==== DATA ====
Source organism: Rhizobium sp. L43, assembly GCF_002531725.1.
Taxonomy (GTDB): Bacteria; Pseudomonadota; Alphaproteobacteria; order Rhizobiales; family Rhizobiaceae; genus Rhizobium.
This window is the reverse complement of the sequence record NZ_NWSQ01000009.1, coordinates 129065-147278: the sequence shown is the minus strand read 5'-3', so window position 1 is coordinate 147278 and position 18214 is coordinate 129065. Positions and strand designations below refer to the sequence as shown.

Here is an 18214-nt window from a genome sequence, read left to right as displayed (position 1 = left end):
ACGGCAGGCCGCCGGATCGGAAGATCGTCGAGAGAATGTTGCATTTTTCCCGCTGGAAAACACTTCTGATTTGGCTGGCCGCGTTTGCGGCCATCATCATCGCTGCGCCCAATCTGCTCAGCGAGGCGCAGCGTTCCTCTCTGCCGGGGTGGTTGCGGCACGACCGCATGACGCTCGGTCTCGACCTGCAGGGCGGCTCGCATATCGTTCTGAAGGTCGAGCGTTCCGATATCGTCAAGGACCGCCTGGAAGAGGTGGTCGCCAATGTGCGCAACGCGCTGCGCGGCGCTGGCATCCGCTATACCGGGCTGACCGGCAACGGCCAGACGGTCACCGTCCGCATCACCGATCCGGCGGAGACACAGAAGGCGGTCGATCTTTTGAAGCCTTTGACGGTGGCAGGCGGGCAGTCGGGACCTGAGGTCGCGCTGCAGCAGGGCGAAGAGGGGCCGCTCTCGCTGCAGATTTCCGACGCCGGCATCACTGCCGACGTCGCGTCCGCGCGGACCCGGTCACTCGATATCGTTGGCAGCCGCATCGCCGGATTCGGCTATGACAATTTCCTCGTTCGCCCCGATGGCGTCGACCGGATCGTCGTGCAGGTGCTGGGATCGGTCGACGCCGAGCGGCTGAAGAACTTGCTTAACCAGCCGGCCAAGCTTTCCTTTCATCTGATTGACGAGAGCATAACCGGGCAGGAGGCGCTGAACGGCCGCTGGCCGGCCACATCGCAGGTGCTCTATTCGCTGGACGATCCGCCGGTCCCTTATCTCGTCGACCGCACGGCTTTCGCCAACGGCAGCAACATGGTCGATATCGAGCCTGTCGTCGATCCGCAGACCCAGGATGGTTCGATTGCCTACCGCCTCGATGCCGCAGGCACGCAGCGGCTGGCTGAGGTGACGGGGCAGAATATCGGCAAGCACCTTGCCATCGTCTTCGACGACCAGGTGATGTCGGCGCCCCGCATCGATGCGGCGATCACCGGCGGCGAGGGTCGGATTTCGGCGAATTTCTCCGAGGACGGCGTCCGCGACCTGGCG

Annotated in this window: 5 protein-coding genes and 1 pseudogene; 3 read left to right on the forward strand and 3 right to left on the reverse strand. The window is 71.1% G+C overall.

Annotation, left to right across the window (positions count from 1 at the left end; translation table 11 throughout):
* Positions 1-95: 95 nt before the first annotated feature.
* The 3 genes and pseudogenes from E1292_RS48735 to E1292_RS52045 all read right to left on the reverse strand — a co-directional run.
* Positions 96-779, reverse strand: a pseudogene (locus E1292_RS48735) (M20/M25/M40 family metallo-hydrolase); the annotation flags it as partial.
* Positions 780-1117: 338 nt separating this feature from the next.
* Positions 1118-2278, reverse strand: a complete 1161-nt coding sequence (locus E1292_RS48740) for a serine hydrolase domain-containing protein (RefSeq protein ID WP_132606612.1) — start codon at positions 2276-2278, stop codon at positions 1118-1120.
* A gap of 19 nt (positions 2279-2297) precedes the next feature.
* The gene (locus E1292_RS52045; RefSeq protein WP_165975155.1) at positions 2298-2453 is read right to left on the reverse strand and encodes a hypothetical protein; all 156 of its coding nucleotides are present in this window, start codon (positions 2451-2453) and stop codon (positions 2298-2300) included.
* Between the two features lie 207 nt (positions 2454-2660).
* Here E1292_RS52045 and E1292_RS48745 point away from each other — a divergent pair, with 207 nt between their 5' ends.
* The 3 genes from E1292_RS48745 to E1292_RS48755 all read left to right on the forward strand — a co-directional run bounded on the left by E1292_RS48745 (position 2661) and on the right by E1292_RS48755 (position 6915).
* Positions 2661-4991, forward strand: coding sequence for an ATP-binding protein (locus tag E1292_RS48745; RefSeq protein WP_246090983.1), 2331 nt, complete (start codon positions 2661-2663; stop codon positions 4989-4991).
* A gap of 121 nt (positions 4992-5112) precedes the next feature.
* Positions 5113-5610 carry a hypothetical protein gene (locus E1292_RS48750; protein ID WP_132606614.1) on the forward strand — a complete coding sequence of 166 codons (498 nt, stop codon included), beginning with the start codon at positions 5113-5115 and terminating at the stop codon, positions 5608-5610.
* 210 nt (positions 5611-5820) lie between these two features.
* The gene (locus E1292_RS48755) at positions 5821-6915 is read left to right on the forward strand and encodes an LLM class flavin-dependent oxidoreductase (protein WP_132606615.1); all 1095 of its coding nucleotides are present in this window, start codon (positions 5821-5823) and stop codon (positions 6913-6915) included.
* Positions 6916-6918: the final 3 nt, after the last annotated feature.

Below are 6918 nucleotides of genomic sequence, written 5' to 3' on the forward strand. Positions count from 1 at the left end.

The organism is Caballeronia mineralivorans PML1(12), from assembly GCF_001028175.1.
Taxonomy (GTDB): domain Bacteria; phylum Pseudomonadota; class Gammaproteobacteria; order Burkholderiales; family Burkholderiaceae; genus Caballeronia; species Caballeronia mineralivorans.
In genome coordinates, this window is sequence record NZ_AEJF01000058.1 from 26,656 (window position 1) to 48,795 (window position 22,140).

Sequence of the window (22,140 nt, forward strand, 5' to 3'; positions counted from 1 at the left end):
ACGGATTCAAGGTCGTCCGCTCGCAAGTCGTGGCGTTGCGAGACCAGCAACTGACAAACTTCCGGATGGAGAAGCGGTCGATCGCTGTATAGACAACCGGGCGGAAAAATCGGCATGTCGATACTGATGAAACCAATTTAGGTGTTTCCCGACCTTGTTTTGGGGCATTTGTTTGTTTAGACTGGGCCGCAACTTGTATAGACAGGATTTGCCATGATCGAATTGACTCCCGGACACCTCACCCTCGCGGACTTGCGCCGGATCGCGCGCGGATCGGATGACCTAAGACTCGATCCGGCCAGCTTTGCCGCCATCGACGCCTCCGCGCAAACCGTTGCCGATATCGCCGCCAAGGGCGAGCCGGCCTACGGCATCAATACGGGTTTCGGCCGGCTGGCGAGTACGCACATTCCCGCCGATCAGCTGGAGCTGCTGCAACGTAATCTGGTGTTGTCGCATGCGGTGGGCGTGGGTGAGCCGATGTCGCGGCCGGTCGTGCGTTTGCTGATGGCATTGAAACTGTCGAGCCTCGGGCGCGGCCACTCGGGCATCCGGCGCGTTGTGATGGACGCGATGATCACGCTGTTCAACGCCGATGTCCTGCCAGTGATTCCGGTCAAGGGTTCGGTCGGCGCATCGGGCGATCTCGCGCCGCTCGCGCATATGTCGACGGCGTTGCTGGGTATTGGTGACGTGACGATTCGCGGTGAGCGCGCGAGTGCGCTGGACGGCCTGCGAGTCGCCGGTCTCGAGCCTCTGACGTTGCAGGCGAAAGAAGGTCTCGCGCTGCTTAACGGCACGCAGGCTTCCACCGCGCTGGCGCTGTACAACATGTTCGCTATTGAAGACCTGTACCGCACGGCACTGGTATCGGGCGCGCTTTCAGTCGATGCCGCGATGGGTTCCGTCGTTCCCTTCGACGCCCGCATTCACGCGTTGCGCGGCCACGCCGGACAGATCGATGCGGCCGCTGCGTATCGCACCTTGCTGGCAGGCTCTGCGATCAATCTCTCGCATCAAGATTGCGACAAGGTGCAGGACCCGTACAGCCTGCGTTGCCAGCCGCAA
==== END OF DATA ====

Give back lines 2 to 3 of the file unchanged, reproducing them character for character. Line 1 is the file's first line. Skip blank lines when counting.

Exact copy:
Taxonomy (GTDB): Bacteria; Pseudomonadota; Alphaproteobacteria; order Rhizobiales; family Rhizobiaceae; genus Rhizobium.
This window is the reverse complement of the sequence record NZ_NWSQ01000009.1, coordinates 129065-147278: the sequence shown is the minus strand read 5'-3', so window position 1 is coordinate 147278 and position 18214 is coordinate 129065. Positions and strand designations below refer to the sequence as shown.